Encountering the order and disjuncture of music projects in places of war

studioFive, Level 5, Melbourne Graduate School of Education, Kwong Lee Dow Building, 234 Queensberry St, University of Melbourne VIC 3010

studioFive, The Melbourne UNESCO Observatory of Arts Education/UNITWIN partner are pleased to host this event by Dr Gillian Howell.

In the years following cessation of conflict in a country or region, what support is there for reviving the music activities of the community? Initiators of structured music activities must navigate their provision in settings that remain contested in social, cultural,political and economic terms and subject to the power asymmetry embedded within international aid funding. Any effort to intervene in such a context—in particular with a cultural signifier like music—immediately becomes a part of that context, and therefore required to navigate its tensions in varied and often unexpected ways. This presentation explores the phenomenon of music projects implemented within the structures and norms of international assistance through a framework of order and disjuncture, examining the ways their planned and intended order must respond to but ultimately will be shaped (constrained, amplified) by the messy and volatile wider context. Referring to examples of music schools in Afghanistan, TimorLeste, and Bosnia-Herzegovina, it examines the sociocultural dimensions and multifaceted outcomes of making music happen in war-affected and donor-dominated contexts.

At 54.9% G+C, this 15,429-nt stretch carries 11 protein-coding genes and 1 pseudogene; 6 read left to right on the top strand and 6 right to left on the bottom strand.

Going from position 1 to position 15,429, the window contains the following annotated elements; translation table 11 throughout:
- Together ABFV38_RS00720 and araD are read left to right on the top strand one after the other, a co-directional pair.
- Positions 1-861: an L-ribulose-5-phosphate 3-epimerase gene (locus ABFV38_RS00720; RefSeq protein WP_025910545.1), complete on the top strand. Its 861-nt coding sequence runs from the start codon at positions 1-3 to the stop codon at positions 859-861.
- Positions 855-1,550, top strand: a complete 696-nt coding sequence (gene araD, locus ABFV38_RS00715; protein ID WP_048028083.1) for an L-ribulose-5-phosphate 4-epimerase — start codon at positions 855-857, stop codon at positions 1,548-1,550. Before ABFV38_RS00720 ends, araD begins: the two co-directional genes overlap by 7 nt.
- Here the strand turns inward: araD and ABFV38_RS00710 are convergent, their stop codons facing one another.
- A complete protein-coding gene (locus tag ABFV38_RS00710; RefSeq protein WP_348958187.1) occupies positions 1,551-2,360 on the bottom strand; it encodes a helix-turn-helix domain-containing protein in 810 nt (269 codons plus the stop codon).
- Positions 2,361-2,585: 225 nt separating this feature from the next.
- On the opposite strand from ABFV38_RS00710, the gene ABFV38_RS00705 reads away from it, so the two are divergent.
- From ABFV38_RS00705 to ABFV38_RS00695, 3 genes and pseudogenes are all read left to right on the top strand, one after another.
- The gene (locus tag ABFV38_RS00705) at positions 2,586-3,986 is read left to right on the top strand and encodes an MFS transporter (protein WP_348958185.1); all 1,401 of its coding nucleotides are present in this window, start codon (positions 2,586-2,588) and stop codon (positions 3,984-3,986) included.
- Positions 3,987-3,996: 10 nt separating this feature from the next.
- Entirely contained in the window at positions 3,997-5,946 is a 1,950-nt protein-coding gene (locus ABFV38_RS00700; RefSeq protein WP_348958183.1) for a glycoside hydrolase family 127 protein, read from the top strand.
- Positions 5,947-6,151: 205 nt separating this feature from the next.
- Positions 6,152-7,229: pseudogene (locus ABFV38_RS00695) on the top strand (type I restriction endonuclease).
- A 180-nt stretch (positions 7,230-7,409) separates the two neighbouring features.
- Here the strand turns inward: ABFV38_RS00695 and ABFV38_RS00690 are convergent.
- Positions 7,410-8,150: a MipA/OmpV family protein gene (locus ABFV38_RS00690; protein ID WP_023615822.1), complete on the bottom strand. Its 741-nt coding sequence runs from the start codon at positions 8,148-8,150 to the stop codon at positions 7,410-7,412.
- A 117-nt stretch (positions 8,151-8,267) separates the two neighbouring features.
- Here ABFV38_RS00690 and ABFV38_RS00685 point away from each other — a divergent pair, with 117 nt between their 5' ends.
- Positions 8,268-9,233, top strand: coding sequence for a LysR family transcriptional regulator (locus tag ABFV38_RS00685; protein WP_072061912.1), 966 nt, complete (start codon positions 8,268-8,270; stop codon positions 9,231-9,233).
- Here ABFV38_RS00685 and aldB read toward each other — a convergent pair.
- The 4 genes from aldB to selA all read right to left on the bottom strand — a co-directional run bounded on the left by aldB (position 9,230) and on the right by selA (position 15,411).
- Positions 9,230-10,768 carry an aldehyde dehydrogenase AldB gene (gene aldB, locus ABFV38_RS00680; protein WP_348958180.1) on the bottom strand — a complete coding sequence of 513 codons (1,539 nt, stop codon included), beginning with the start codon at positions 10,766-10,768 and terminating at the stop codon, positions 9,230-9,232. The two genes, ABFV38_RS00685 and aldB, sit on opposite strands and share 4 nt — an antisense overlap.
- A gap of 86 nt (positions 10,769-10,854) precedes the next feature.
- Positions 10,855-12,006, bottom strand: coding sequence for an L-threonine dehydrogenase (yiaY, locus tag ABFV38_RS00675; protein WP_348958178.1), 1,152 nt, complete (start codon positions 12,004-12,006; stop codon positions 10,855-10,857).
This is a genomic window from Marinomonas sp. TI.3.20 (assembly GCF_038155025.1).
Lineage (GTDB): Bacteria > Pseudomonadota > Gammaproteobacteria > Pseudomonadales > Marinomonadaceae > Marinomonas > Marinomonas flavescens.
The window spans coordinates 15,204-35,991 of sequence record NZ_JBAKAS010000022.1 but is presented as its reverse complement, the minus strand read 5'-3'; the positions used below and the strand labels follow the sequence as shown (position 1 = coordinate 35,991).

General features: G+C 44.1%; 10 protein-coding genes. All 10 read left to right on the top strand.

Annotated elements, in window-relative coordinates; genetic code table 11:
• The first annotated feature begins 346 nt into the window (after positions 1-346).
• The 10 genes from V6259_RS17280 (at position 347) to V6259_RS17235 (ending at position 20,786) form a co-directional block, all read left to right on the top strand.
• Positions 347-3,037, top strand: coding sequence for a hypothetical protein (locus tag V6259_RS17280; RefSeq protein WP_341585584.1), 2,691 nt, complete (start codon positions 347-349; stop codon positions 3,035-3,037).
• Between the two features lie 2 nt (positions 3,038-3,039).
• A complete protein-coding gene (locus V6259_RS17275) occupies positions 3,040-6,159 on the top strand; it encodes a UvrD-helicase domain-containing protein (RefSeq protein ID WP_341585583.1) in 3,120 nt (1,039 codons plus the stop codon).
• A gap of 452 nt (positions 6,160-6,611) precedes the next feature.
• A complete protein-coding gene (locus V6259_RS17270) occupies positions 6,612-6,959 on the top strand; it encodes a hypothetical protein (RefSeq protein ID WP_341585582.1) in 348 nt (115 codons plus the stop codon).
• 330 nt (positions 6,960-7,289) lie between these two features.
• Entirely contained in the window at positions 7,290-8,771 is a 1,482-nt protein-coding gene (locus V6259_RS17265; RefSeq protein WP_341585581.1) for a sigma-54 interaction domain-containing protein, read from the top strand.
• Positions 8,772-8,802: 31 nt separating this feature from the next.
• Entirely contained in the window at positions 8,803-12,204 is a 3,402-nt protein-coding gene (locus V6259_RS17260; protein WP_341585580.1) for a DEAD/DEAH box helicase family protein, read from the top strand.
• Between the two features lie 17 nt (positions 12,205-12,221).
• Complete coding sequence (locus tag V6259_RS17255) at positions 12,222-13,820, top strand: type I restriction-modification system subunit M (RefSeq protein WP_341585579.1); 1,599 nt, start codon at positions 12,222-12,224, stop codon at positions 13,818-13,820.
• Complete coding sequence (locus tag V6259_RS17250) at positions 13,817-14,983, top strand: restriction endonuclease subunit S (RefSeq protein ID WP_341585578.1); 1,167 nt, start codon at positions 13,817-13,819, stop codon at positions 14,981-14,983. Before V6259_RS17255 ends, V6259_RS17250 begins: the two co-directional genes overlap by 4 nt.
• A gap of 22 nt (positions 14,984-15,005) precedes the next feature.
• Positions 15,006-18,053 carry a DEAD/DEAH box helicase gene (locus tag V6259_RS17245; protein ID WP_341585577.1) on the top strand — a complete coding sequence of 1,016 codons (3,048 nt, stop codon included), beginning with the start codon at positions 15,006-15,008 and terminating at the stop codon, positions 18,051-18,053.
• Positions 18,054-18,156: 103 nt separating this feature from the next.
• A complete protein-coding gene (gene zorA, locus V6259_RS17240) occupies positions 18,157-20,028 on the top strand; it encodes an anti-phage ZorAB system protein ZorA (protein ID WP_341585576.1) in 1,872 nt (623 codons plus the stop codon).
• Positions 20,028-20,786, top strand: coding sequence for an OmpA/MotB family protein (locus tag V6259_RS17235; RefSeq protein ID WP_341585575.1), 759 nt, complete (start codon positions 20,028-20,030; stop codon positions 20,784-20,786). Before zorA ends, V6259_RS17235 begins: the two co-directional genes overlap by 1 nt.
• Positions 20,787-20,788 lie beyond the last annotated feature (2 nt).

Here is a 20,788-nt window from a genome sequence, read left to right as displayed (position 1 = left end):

Dr Gillian Howell is a musician, researcher and educator who leads and investigates participatory music projects in diverse and complex settings. She is a Research Fellow at the Queensland Conservatorium Research Centre, Griffith University where she
researches the contributions of participatory music and arts to post-war community cultural development, peace and reconciliation, and social change. She is published in leading outlets including the International Journal of Community Music, Music and Arts in Action, and multiple Oxford Handbooks. She has worked in post-war development projects in the Balkans, the Caucasus, and Asia.

Currently she is an associate artist for Tura New Music, regularly working in the remote Aboriginal township of Fitzroy Crossing on the edge of Australia’s Great Sandy Desert to develop collaborative music projects that support identity exploration and social healing.